With her multiple award-winning works of fiction and non-fiction, Deborah Ellis has introduced readers to the harsh realities of life for youth around the world. Her latest novel, based on a true story, is another powerful, realistic tale that will capture the attention of teen readers.
In Moon at Nine, Ellis expertly weaves the politics, religion, and culture of 1988 Iran into the story of Farrin, a 15-year-old girl who obediently tries not to draw attention to herself. Her family’s wealth and support for the Shah put her at odds with the other girls at her Tehran school. When a new girl named Sadira arrives at the school, Farrin finds it impossible to maintain her low profile.
Sadira is irreverent, studious, and challenging. Most of her family was killed in a bombing and she now lives with her father in a small apartment. This austere existence contrasts with the lavish lifestyle maintained by Farrin’s family. Still, the girls become fast friends, and find their feelings developing slowly and realistically into love.
Homosexuality is illegal in Iran, and Ellis carefully handles the cultural taboos and legal restrictions of lesbian relationships. When the nature of Farrin and Sadira’s involvement comes into question, the girls’ lives change drastically. Farrin’s grandmother suggests a hasty engagement and marriage. Classmates are charged with policing the girls’ conduct, and when a secret kiss is observed at school, all contact between is them prohibited. The title comes from a pact made by the girls before they are separated – and eventually imprisoned – to look at the moon every night at nine o’clock, knowing the other is doing the same.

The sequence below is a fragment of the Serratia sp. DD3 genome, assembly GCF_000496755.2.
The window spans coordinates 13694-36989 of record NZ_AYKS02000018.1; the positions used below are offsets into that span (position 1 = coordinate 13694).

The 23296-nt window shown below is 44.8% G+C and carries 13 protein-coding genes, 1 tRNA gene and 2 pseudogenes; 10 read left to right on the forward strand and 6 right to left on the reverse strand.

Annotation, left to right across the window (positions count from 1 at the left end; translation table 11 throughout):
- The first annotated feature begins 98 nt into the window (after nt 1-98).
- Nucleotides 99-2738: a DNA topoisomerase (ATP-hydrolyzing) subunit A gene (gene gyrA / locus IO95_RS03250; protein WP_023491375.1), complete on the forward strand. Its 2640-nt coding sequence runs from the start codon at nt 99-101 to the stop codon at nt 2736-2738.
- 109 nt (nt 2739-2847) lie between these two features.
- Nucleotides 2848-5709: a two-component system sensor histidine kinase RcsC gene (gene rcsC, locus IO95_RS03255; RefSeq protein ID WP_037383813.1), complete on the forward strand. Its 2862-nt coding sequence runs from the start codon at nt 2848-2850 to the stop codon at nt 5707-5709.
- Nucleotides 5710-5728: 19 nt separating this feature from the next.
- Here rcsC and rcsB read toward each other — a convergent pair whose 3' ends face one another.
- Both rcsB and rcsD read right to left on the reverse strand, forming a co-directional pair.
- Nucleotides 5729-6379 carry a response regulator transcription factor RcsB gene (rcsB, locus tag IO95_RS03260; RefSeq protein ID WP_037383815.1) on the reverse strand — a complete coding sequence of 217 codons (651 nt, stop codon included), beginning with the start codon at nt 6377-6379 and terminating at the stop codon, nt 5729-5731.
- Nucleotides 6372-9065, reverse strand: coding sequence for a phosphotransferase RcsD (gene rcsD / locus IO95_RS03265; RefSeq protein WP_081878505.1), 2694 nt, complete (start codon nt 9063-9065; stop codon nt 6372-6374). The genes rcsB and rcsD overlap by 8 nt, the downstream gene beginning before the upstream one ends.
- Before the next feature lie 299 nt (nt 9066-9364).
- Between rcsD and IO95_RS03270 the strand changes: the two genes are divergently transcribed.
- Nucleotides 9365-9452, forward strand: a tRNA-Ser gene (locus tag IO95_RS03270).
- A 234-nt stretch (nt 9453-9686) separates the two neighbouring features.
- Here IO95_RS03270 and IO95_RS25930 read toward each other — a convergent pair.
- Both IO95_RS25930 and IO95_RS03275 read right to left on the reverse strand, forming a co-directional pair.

Moon at Nine is a riveting tale of young girls being true to themselves and their love, set against a political and cultural backdrop few readers will have first-hand knowledge of. Ellis once again proves she is a master storyteller. Readers will remember Farrin and Sadira long after the final page has been read.